Sonographer Occupational Outlook Handbook

Imaging technology is expected to continue to evolve, making diagnostic medical sonography a solid career choice. CAHE offers a two-year program that is CAAHEP accredited. Financial aid is available for those who qualify.

Learn more about this rewarding career program online or call 718-645-3500 to speak with a representative today.

Is an Accredited Program Vital to Your Healthcare Education?

The Answers to Your Questions About Program Accreditation 

There are many different educational paths you can take to prepare for a healthcare career. You may be considering programs that deliver technical coursework, certification, licensing preparation, or a college degree. Some choices, of course, will depend upon your field of study. An important factor to consider for many educational programs is whether or not it is accredited. What role should this play in your decision? Here are some answers.

Q: What is accreditation? 


Programs or entire schools are accredited only if they meet the highest standards and requirements for the curricula they offer. This status increases its credibility. To receive accreditation, schools apply to qualified third-party organizations, who review the credentials. Only those that meet a set of agreed-upon standards will be recognized with an accredited status. Schools are periodically reviewed to ensure that standards are continually being met.

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The Diverse Role of a Medical Assistant

The wide range of administrative and clinical responsibilities makes a medical assistant career appealing to many people. If you’re interested in pursuing challenging and rewarding work in healthcare, read on to see if may be a fit for you, too.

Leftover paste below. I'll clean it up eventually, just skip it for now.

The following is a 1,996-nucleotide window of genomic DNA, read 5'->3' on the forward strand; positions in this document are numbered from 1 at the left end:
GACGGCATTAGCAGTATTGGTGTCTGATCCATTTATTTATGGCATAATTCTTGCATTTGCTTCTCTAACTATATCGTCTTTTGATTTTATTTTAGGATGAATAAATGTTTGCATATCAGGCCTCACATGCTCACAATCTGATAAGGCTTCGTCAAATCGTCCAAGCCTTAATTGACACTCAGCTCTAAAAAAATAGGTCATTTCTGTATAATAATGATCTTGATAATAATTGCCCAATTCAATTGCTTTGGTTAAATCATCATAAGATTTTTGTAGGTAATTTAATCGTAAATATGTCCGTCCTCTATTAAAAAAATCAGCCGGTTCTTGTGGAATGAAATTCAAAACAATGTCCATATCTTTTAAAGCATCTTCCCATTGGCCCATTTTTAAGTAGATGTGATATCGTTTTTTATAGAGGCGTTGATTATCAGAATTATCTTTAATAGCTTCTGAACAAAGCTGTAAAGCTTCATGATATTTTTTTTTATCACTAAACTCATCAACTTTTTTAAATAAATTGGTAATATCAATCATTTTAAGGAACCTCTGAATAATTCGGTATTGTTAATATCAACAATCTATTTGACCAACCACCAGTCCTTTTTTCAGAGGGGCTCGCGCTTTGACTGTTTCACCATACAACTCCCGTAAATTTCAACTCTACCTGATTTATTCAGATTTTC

The Role of a Medical Assistant 

Medical assistants help manage the daily operations of a healthcare practice. Their day-to-day work varies, but it can be segmented into a few groups:

Client relations responsibilities include greeting and registering patients as well as handling phone calls and appointment scheduling. Medical assistants will gather patient medical history. They provide patients with information and answer their questions on procedures and medications. To effectively assist patients, the medical assistant should be a strong and clear, but compassionate communicator.

Clinical duties will depend on the facility and type of practice, but they may include taking a patient’s vital signs, performing laboratory tests and working with lab specimens, administering medication, and changing wound dressings. Accuracy and attention to detail is an overall important trait that a successful medical assistant must have.

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Advances in Medical Imaging Technology

Is Radiography the right healthcare choice for you?

Medical technology is progressing at a rapid pace, and the advancements play an ever-increasing role in health and wellness treatments. This effects many healthcare fields, and arguably one that is most impacted is radiography.

  • More accurate imaging equipment improves early detection and accurate diagnosis.
  • Precise images contribute to less invasive procedures and more targeted treatments.
  • Accurate images eliminate the need for exploratory surgery.
  • Detailed results lower patient and facility costs by reducing the number of tests and procedures needed.

Radiographers or radiologic technologists (also referred to in the field as rad techs) work with physicians and radiologists. They administer imaging tests and assist with evaluating the image results to allow for an accurate diagnosis. This makes a radiologic technologist a critical member of the healthcare team. To do the job well, a radiographer will be adept using x-ray equipment, computed tomography (CT), and magnetic resonance imaging (MRI) machinery.

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Clinical Training Perfects Your Healthcare Education

Healthcare program directors and medical professionals agree that on-site clinical training is an invaluable part of students’ educational experience. There are many job readiness benefits to be gained by perfecting your real-world skills outside of the classroom.